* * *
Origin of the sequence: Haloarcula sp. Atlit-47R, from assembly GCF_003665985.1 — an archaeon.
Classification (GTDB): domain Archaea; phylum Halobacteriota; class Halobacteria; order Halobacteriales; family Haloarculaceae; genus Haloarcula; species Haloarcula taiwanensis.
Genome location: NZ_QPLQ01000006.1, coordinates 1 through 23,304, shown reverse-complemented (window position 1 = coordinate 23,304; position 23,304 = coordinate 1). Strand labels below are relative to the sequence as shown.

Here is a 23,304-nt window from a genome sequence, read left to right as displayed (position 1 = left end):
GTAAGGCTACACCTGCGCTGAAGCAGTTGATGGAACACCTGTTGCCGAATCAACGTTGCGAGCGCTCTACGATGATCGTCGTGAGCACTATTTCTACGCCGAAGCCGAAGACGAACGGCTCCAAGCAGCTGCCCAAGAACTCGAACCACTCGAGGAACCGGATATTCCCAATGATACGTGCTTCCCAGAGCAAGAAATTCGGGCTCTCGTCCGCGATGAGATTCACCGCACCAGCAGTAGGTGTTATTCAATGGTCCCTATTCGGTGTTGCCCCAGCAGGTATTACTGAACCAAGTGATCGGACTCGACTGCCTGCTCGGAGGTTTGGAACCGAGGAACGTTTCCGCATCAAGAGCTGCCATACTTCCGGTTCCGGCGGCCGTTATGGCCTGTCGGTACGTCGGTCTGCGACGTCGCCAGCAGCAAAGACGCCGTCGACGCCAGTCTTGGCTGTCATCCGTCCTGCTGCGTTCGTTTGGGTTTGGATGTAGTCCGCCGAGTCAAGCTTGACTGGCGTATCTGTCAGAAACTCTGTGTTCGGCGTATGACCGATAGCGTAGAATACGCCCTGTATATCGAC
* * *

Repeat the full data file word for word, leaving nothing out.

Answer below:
Origin of the sequence: Haloarcula sp. Atlit-47R, from assembly GCF_003665985.1 — an archaeon.
Classification (GTDB): domain Archaea; phylum Halobacteriota; class Halobacteria; order Halobacteriales; family Haloarculaceae; genus Haloarcula; species Haloarcula taiwanensis.
Genome location: NZ_QPLQ01000006.1, coordinates 1 through 23,304, shown reverse-complemented (window position 1 = coordinate 23,304; position 23,304 = coordinate 1). Strand labels below are relative to the sequence as shown.

Here is a 23,304-nt window from a genome sequence, read left to right as displayed (position 1 = left end):
GTAAGGCTACACCTGCGCTGAAGCAGTTGATGGAACACCTGTTGCCGAATCAACGTTGCGAGCGCTCTACGATGATCGTCGTGAGCACTATTTCTACGCCGAAGCCGAAGACGAACGGCTCCAAGCAGCTGCCCAAGAACTCGAACCACTCGAGGAACCGGATATTCCCAATGATACGTGCTTCCCAGAGCAAGAAATTCGGGCTCTCGTCCGCGATGAGATTCACCGCACCAGCAGTAGGTGTTATTCAATGGTCCCTATTCGGTGTTGCCCCAGCAGGTATTACTGAACCAAGTGATCGGACTCGACTGCCTGCTCGGAGGTTTGGAACCGAGGAACGTTTCCGCATCAAGAGCTGCCATACTTCCGGTTCCGGCGGCCGTTATGGCCTGTCGGTACGTCGGTCTGCGACGTCGCCAGCAGCAAAGACGCCGTCGACGCCAGTCTTGGCTGTCATCCGTCCTGCTGCGTTCGTTTGGGTTTGGATGTAGTCCGCCGAGTCAAGCTTGACTGGCGTATCTGTCAGAAACTCTGTGTTCGGCGTATGACCGATAGCGTAGAATACGCCCTGTATATCGAC